It is painful to watch Mary Tucknott walk, sit and try to get up from a chair. She says she's in pain every day no matter what she does. Sleeping hurts, standing too long hurts. And it is the same with sitting too long. Everything is painful because she broke her back. She broke it at a place that should have been a thrill a minute for her and her niece. Tucknott and her niece jumped aboard a two person raft on the Splash Blasters ride at Magic Waters waterpark in Rockford.
Tucknott said she noticed the back support cushion on the raft was deflated as they took off.
Right out of the chute, Splash Blasters sends you down the water slide where you then hit a hump before careening into a tunnel. When Tucknott's raft hit that hump, she was tossed into the air and landed hard. Turns out, she'd broken her back.
If you can believe it, right after Tucknott went down and hurt herself, another rider hit the same first hump and also broke her back. Yet, that's not the end of the story. WGN Investigates found out there are at least a half dozen Magic Waters customers who have been injured on the Splash Blasters ride in the last two years. Yet the ride continued to run at Magic Waters.
Ted Wierbowski, a father from Schaumburg, went to the waterpark to have fun with his wife and daughter. A half hour after they arrived, Wierbowski found himself lying flat on the ground at the end of the Splash Blasters ride with a broken back. He too, claims the raft's back support was deflated and he landed exactly on that suspect first hump in the Splash Blasters ride. In fact, his wife went back to the ride a week later and took a photo of one of the rafts clearly showing the deflation.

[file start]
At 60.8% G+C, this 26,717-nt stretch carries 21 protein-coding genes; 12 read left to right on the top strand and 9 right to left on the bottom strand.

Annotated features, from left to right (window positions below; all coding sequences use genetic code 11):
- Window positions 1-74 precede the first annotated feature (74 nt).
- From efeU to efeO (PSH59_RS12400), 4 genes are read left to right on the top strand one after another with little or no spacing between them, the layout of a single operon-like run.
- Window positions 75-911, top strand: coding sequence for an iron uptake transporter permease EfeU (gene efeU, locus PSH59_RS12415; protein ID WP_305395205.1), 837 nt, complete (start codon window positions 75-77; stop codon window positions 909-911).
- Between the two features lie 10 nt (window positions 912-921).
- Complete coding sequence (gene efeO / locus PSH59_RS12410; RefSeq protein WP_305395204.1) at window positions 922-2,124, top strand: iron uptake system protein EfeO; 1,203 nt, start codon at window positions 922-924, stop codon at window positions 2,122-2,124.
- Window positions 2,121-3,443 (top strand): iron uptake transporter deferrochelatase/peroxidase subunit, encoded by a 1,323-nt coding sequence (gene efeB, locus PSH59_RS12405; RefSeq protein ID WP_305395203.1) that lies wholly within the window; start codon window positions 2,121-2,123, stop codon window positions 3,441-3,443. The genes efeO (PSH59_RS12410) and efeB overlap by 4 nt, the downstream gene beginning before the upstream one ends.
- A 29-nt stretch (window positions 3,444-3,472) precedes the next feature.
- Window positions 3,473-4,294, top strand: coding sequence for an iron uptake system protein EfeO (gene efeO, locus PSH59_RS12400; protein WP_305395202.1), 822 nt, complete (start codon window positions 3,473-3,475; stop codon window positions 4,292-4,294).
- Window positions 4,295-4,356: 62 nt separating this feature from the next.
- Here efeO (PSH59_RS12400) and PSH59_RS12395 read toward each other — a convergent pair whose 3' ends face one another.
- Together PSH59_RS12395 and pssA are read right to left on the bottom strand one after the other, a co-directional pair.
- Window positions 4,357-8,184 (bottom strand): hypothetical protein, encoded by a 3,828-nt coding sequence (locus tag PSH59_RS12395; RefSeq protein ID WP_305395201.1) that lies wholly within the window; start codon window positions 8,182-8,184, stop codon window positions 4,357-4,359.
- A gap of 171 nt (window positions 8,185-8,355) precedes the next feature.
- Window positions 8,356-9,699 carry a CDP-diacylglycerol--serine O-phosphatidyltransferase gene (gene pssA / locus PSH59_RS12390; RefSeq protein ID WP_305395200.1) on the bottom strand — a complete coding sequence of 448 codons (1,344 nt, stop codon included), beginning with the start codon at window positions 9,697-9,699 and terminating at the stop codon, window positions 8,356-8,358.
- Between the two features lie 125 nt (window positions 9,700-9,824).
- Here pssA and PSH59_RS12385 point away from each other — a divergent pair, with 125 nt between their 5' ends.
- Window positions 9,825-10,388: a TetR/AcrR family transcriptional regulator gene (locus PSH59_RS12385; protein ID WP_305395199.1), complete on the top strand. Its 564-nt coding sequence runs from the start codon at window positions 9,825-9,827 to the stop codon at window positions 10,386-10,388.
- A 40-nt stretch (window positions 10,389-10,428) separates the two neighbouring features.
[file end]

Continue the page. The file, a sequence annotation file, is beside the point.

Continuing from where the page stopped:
WGN Investigates took these stories and tried to ask the Rockford Park District, which owns Magic Waters, why they hadn't shut down the Splash Blasters ride with so many suffering injury on it. A total of seven riders have sued claiming they were hurt on the ride. The attorney representing a few of those riders cannot understand why the ride was still open and running. Attorney Thomas Fabiano said it's like playing Russian Roulette every time someone goes on the ride.
As WGN Investigates dug further for answers, we found that the Illinois Department of Public Health and some counties inspect for water quality, but no one in Illinois appears to be looking at the safety records of rides in water parks. Not just Rockford's Magic Waters, but at any water park in the state. The state Health Department approves a ride's design, but often transfers inspection authority to the county.
We found, the department of health in Winnebago County where Magic Waters is located, only has a checklist for things like water quality, temperature, cleanliness, lifeguards and proper paperwork. No one is watching how safe a ride is once it's installed and running. That's the danger gap. With 170,000 visitors expected to Magic Waters in a year, that's a gap where too many people could easily get seriously hurt.
Mary Tucknott and Ted Wierbowski are suing hoping to have the ride where they were hurt, shut down. It took a while but they got their wish. After their injuries, their lawsuits and questions from WGN Investigates, the County suspended the license on Splash Blasters, effectively shutting it down.
Winnebago County has offered the Rockford Park District, which owns the water park, an appeals hearing about the pulled permit. The District hasn't responded to that.
In the meantime, the lawsuits are moving forward because the plaintiffs say they're suffering short term and long term bodily damage from the ride. All one needs to do is watch Tucknott, a once healthy, vibrant woman, now hobble with a cane, to see what the ride down Splash Blasters did to her.